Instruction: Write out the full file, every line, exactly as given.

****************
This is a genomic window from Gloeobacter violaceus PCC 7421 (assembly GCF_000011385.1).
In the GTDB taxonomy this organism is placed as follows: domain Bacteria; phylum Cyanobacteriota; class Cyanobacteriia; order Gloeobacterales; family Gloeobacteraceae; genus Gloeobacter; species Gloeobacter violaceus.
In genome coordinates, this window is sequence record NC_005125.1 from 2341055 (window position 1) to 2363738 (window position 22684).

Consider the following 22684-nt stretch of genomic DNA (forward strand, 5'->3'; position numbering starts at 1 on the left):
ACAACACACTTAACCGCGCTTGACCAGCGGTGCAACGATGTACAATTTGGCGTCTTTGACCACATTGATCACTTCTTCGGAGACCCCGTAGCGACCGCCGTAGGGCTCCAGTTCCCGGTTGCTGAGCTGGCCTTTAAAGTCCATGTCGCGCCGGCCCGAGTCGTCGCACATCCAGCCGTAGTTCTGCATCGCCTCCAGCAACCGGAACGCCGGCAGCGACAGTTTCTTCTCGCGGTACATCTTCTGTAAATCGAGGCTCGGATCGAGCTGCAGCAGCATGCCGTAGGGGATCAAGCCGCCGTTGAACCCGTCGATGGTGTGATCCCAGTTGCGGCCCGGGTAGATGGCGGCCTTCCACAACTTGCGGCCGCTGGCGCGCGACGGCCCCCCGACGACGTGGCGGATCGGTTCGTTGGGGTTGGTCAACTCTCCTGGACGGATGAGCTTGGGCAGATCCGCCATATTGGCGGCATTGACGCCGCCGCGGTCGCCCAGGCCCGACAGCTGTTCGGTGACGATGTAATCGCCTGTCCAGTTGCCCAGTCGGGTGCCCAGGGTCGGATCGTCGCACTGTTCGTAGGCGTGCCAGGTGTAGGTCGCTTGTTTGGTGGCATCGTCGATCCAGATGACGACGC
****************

This is a genomic window from Gloeobacter violaceus PCC 7421 (assembly GCF_000011385.1).
In the GTDB taxonomy this organism is placed as follows: domain Bacteria; phylum Cyanobacteriota; class Cyanobacteriia; order Gloeobacterales; family Gloeobacteraceae; genus Gloeobacter; species Gloeobacter violaceus.
In genome coordinates, this window is sequence record NC_005125.1 from 2341055 (window position 1) to 2363738 (window position 22684).

Consider the following 22684-nt stretch of genomic DNA (forward strand, 5'->3'; position numbering starts at 1 on the left):
ACAACACACTTAACCGCGCTTGACCAGCGGTGCAACGATGTACAATTTGGCGTCTTTGACCACATTGATCACTTCTTCGGAGACCCCGTAGCGACCGCCGTAGGGCTCCAGTTCCCGGTTGCTGAGCTGGCCTTTAAAGTCCATGTCGCGCCGGCCCGAGTCGTCGCACATCCAGCCGTAGTTCTGCATCGCCTCCAGCAACCGGAACGCCGGCAGCGACAGTTTCTTCTCGCGGTACATCTTCTGTAAATCGAGGCTCGGATCGAGCTGCAGCAGCATGCCGTAGGGGATCAAGCCGCCGTTGAACCCGTCGATGGTGTGATCCCAGTTGCGGCCCGGGTAGATGGCGGCCTTCCACAACTTGCGGCCGCTGGCGCGCGACGGCCCCCCGACGACGTGGCGGATCGGTTCGTTGGGGTTGGTCAACTCTCCTGGACGGATGAGCTTGGGCAGATCCGCCATATTGGCGGCATTGACGCCGCCGCGGTCGCCCAGGCCCGACAGCTGTTCGGTGACGATGTAATCGCCTGTCCAGTTGCCCAGTCGGGTGCCCAGGGTCGGATCGTCGCACTGTTCGTAGGCGTGCCAGGTGTAGGTCGCTTGTTTGGTGGCATCGTCGATCCAGATGACGACGC